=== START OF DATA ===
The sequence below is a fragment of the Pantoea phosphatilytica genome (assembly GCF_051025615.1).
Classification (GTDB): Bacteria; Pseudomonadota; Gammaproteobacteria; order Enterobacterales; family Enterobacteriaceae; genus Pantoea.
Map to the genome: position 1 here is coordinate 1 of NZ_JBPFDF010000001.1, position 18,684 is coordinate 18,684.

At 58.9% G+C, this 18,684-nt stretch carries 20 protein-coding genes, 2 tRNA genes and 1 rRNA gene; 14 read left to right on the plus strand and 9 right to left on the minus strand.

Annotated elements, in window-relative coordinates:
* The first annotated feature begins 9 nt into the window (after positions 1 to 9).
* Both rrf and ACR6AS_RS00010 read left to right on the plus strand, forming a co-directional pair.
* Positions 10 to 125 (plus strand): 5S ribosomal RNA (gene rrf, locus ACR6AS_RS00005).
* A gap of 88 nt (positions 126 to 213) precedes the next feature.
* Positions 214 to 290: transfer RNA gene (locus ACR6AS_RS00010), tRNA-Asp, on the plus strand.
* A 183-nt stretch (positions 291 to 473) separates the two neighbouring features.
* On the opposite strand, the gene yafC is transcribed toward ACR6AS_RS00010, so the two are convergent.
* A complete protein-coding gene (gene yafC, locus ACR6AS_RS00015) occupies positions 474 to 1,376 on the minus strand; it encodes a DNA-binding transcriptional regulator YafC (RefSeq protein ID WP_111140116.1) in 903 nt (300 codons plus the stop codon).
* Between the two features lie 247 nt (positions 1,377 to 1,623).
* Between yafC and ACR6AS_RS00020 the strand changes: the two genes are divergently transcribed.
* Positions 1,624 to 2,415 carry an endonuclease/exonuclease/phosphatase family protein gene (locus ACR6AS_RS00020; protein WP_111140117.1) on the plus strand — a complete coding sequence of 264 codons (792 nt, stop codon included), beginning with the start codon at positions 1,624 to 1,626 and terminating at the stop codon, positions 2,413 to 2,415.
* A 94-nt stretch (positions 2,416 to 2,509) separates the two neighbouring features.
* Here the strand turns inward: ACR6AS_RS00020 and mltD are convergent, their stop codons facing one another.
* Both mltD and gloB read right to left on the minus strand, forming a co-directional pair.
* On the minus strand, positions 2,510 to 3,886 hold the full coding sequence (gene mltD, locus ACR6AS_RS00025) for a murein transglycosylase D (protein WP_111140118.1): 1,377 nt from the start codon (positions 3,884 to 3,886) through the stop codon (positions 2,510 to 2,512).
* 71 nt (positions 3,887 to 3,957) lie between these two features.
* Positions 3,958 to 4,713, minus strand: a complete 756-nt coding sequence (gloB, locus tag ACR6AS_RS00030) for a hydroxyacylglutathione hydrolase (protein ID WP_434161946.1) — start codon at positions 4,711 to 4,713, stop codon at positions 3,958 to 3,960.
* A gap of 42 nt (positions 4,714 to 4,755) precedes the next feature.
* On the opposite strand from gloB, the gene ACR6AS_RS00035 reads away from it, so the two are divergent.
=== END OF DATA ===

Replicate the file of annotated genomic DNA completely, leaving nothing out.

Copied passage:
The sequence below is a fragment of the Pantoea phosphatilytica genome (assembly GCF_051025615.1).
Classification (GTDB): Bacteria; Pseudomonadota; Gammaproteobacteria; order Enterobacterales; family Enterobacteriaceae; genus Pantoea.
Map to the genome: position 1 here is coordinate 1 of NZ_JBPFDF010000001.1, position 18,684 is coordinate 18,684.

At 58.9% G+C, this 18,684-nt stretch carries 20 protein-coding genes, 2 tRNA genes and 1 rRNA gene; 14 read left to right on the plus strand and 9 right to left on the minus strand.

Annotated elements, in window-relative coordinates:
* The first annotated feature begins 9 nt into the window (after positions 1 to 9).
* Both rrf and ACR6AS_RS00010 read left to right on the plus strand, forming a co-directional pair.
* Positions 10 to 125 (plus strand): 5S ribosomal RNA (gene rrf, locus ACR6AS_RS00005).
* A gap of 88 nt (positions 126 to 213) precedes the next feature.
* Positions 214 to 290: transfer RNA gene (locus ACR6AS_RS00010), tRNA-Asp, on the plus strand.
* A 183-nt stretch (positions 291 to 473) separates the two neighbouring features.
* On the opposite strand, the gene yafC is transcribed toward ACR6AS_RS00010, so the two are convergent.
* A complete protein-coding gene (gene yafC, locus ACR6AS_RS00015) occupies positions 474 to 1,376 on the minus strand; it encodes a DNA-binding transcriptional regulator YafC (RefSeq protein ID WP_111140116.1) in 903 nt (300 codons plus the stop codon).
* Between the two features lie 247 nt (positions 1,377 to 1,623).
* Between yafC and ACR6AS_RS00020 the strand changes: the two genes are divergently transcribed.
* Positions 1,624 to 2,415 carry an endonuclease/exonuclease/phosphatase family protein gene (locus ACR6AS_RS00020; protein WP_111140117.1) on the plus strand — a complete coding sequence of 264 codons (792 nt, stop codon included), beginning with the start codon at positions 1,624 to 1,626 and terminating at the stop codon, positions 2,413 to 2,415.
* A 94-nt stretch (positions 2,416 to 2,509) separates the two neighbouring features.
* Here the strand turns inward: ACR6AS_RS00020 and mltD are convergent, their stop codons facing one another.
* Both mltD and gloB read right to left on the minus strand, forming a co-directional pair.
* On the minus strand, positions 2,510 to 3,886 hold the full coding sequence (gene mltD, locus ACR6AS_RS00025) for a murein transglycosylase D (protein WP_111140118.1): 1,377 nt from the start codon (positions 3,884 to 3,886) through the stop codon (positions 2,510 to 2,512).
* 71 nt (positions 3,887 to 3,957) lie between these two features.
* Positions 3,958 to 4,713, minus strand: a complete 756-nt coding sequence (gloB, locus tag ACR6AS_RS00030) for a hydroxyacylglutathione hydrolase (protein ID WP_434161946.1) — start codon at positions 4,711 to 4,713, stop codon at positions 3,958 to 3,960.
* A gap of 42 nt (positions 4,714 to 4,755) precedes the next feature.
* On the opposite strand from gloB, the gene ACR6AS_RS00035 reads away from it, so the two are divergent.